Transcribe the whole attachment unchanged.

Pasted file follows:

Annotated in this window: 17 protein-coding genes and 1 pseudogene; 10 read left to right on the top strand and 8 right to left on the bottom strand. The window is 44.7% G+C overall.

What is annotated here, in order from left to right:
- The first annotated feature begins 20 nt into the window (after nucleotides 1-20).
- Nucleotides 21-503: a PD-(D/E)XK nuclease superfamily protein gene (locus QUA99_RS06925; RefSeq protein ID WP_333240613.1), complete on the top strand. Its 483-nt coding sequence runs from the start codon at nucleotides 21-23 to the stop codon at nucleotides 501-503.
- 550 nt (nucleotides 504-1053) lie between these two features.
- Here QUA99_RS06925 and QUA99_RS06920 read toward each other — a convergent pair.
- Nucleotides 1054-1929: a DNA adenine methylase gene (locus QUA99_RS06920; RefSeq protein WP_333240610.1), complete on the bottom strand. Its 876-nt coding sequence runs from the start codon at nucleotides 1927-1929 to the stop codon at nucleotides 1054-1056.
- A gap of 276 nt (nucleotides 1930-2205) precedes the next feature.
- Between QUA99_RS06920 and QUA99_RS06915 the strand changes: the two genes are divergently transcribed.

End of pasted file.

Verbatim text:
Annotated in this window: 17 protein-coding genes and 1 pseudogene; 10 read left to right on the top strand and 8 right to left on the bottom strand. The window is 44.7% G+C overall.

What is annotated here, in order from left to right:
- The first annotated feature begins 20 nt into the window (after nucleotides 1-20).
- Nucleotides 21-503: a PD-(D/E)XK nuclease superfamily protein gene (locus QUA99_RS06925; RefSeq protein ID WP_333240613.1), complete on the top strand. Its 483-nt coding sequence runs from the start codon at nucleotides 21-23 to the stop codon at nucleotides 501-503.
- 550 nt (nucleotides 504-1053) lie between these two features.
- Here QUA99_RS06925 and QUA99_RS06920 read toward each other — a convergent pair.
- Nucleotides 1054-1929: a DNA adenine methylase gene (locus QUA99_RS06920; RefSeq protein WP_333240610.1), complete on the bottom strand. Its 876-nt coding sequence runs from the start codon at nucleotides 1927-1929 to the stop codon at nucleotides 1054-1056.
- A gap of 276 nt (nucleotides 1930-2205) precedes the next feature.
- Between QUA99_RS06920 and QUA99_RS06915 the strand changes: the two genes are divergently transcribed.